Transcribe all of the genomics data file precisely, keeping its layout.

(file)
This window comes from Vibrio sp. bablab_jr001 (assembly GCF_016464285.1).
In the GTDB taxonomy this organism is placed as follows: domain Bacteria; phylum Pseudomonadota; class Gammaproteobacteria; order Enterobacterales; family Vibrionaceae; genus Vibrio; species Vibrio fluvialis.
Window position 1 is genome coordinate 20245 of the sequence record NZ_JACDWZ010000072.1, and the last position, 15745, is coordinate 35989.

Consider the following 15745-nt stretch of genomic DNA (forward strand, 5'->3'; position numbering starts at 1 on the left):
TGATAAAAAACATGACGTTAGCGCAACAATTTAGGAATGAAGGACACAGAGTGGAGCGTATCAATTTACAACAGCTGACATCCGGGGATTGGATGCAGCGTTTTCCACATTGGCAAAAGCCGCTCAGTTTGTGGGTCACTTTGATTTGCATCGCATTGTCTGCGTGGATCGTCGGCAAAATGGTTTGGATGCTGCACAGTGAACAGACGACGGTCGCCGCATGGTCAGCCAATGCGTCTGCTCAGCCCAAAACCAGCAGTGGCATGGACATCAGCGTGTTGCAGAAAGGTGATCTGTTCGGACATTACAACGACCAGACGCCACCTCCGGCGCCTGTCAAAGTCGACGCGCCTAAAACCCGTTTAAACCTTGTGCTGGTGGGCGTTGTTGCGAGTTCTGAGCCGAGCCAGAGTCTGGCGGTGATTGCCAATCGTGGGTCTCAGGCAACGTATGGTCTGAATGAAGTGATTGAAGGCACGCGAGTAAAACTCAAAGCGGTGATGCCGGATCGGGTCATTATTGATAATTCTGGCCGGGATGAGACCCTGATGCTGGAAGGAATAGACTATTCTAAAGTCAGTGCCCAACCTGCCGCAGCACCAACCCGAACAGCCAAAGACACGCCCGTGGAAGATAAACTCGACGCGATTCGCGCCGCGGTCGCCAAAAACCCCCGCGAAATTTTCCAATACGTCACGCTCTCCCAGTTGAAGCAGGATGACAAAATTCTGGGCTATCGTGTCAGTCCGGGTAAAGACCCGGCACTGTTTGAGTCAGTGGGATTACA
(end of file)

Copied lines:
This window comes from Vibrio sp. bablab_jr001 (assembly GCF_016464285.1).
In the GTDB taxonomy this organism is placed as follows: domain Bacteria; phylum Pseudomonadota; class Gammaproteobacteria; order Enterobacterales; family Vibrionaceae; genus Vibrio; species Vibrio fluvialis.
Window position 1 is genome coordinate 20245 of the sequence record NZ_JACDWZ010000072.1, and the last position, 15745, is coordinate 35989.

Consider the following 15745-nt stretch of genomic DNA (forward strand, 5'->3'; position numbering starts at 1 on the left):
TGATAAAAAACATGACGTTAGCGCAACAATTTAGGAATGAAGGACACAGAGTGGAGCGTATCAATTTACAACAGCTGACATCCGGGGATTGGATGCAGCGTTTTCCACATTGGCAAAAGCCGCTCAGTTTGTGGGTCACTTTGATTTGCATCGCATTGTCTGCGTGGATCGTCGGCAAAATGGTTTGGATGCTGCACAGTGAACAGACGACGGTCGCCGCATGGTCAGCCAATGCGTCTGCTCAGCCCAAAACCAGCAGTGGCATGGACATCAGCGTGTTGCAGAAAGGTGATCTGTTCGGACATTACAACGACCAGACGCCACCTCCGGCGCCTGTCAAAGTCGACGCGCCTAAAACCCGTTTAAACCTTGTGCTGGTGGGCGTTGTTGCGAGTTCTGAGCCGAGCCAGAGTCTGGCGGTGATTGCCAATCGTGGGTCTCAGGCAACGTATGGTCTGAATGAAGTGATTGAAGGCACGCGAGTAAAACTCAAAGCGGTGATGCCGGATCGGGTCATTATTGATAATTCTGGCCGGGATGAGACCCTGATGCTGGAAGGAATAGACTATTCTAAAGTCAGTGCCCAACCTGCCGCAGCACCAACCCGAACAGCCAAAGACACGCCCGTGGAAGATAAACTCGACGCGATTCGCGCCGCGGTCGCCAAAAACCCCCGCGAAATTTTCCAATACGTCACGCTCTCCCAGTTGAAGCAGGATGACAAAATTCTGGGCTATCGTGTCAGTCCGGGTAAAGACCCGGCACTGTTTGAGTCAGTGGGATTACA